Up to 350 lives saved in 14 months.
That’s the figure DAP Health cites regarding one element of its harm-reduction program, based on the number of people who report they’ve used Narcan/naloxone on someone who was suffering from a drug overdose.
Did the people who received 1,360 packages of Narcan (that’s the brand name; naloxone is the generic) from DAP Health really use it to save 350 lives from May 2022 through June 2023? Probably not—but even if the program has saved half that number, or a tenth, that’s powerful. And getting naloxone into the hands of people who can use it is just one of the varied elements of the program, which also include free HIV and hepatitis C testing, fentanyl test-strip distribution, syringe-service (aka needle-exchange) offerings, and neighborhood syringe-cleanup teams.
While syringe-service programs and similar efforts were once denounced as enabling bad and dangerous behavior, the science is in—and the programs work. According to the federal Substance Abuse and Mental Health Services Administration, “Harm reduction is an evidence-based approach that is critical to engaging with people who use drugs and equipping them with life-saving tools and information to create positive change in their lives and potentially save their lives. Harm reduction is a key pillar in the U.S. Department of Health and Human Services’ Overdose Prevention Strategy.”
CJ Tobe, DAP Health’s director of community health and sexual wellness, oversees the harm-reduction program.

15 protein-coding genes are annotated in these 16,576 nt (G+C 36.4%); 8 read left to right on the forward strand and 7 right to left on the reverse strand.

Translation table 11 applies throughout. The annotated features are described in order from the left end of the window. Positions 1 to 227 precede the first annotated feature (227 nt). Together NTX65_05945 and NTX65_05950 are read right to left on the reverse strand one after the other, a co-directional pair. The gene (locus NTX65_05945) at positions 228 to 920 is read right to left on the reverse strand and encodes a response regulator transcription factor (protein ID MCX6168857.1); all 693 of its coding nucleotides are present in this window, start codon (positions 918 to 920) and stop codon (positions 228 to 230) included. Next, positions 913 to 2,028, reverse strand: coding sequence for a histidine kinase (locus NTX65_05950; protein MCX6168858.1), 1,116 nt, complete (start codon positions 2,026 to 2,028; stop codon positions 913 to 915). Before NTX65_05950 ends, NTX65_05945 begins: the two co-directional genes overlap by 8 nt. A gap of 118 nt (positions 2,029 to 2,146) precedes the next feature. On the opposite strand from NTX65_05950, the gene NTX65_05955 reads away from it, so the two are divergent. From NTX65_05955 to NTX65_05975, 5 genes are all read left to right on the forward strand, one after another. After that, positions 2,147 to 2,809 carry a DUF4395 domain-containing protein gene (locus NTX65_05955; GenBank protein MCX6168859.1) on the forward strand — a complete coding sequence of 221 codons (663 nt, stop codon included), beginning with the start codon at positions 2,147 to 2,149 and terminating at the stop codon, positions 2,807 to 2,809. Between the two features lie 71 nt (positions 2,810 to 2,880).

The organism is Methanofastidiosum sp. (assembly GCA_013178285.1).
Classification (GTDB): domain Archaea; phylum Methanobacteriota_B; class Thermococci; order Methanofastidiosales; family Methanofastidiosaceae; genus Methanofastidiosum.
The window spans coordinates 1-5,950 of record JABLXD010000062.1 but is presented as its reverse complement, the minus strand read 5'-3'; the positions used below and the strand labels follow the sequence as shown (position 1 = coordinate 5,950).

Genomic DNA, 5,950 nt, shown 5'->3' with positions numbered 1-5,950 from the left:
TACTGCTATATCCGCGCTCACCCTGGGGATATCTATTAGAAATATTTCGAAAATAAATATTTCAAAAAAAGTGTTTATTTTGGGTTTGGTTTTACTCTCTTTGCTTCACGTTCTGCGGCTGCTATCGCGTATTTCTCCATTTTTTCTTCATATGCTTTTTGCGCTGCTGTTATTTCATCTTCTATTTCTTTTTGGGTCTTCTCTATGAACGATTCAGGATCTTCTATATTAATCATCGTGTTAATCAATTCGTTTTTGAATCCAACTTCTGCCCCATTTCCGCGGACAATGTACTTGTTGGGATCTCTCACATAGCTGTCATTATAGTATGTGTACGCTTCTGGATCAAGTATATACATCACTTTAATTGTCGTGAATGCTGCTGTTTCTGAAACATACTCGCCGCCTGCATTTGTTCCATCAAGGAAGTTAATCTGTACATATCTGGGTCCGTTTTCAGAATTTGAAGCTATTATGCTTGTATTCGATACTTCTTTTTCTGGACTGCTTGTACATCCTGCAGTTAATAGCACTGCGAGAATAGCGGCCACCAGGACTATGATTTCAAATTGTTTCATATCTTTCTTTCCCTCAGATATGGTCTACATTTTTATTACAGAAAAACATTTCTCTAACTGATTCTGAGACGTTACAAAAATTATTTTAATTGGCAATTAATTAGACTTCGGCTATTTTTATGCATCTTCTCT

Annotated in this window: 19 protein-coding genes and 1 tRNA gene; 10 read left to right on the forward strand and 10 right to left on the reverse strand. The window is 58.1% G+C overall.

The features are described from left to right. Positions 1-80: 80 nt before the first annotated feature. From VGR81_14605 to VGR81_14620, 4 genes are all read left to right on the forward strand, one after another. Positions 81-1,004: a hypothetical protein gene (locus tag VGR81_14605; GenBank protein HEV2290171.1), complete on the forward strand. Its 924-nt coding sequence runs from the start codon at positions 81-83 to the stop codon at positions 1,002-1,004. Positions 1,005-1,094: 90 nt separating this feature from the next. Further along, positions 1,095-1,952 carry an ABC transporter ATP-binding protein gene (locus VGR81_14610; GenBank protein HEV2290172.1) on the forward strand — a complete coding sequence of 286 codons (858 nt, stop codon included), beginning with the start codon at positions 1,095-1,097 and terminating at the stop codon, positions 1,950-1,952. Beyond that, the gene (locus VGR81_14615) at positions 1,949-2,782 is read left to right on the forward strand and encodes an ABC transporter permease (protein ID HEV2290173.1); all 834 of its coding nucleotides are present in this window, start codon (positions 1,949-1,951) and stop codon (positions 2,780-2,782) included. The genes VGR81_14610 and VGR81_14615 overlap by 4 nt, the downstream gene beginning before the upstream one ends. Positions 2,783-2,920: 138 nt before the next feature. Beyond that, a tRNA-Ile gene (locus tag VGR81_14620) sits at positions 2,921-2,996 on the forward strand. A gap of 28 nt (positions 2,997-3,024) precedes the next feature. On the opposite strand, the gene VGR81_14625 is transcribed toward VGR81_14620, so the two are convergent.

“A lot of people think that the harm-reduction program may be something where people just come, they get services, and they leave,” Tobe said. “What the program really is, is it’s connecting with people who use drugs to say, ‘You know what? We accept you and love you and care for you. … We’re here to help you safely. We’re here to connect you to medical care, to behavioral healthcare. We’re going to connect you to our outpatient drug-free program.’ This program’s really about building a bridge of trust, connecting people from the community to their medical home here at DAP Health to just talk about what’s going on and how can we help you.”
DAP’s harm-reduction team has been doing most of its work out of a mobile clinic, which has been visiting various spots in Palm Springs four or five times a week, for a total of about 24 hours per week. From May 2022 through June 2023, 3,059 patients have been served.
“We’ve been really focused on the unhoused population,” Tobe said. “… We knew it was really the biggest need in this city—to establish those relationships and connect them to other services, like primary care, mental health, housing, food, etc. We’re now authorized now by the state Health Department to amend our current syringe-service license to include a fixed site, at 1445 N. Sunrise Way.”
According to the Riverside University Health System, 859 people in Riverside County died from drug overdoses in the county in 2022—and Tobe said a disproportionately high number of those occurred in the Coachella Valley. Naloxone is one of the key weapons in the battle against drug-overdose deaths; if it’s given to someone who is overdosing, it can save their life.
“(Signs of an overdose include a) limp body, shallow breathing, those kinds of things,” Tobe said. “You’re going to call 911 immediately. You’re going to administer Narcan. You’re going to stay with the person and tilt them on their side to make sure that if they are throwing up or vomiting, they don’t choke. … They’re going to need more Narcan/naloxone to actually completely reverse that and save their life. That one piece that we give out, that one Narcan/naloxone that we give out, it’s essentially to buy time until medical professionals can come.”
There’s been a national shortage of naloxone. However, the situation is improving, and while naloxone can be purchased at pharmacies, it’s expensive. Tobe said a recent survey of local pharmacies showed that a single dose of generic naloxone costs at least $32.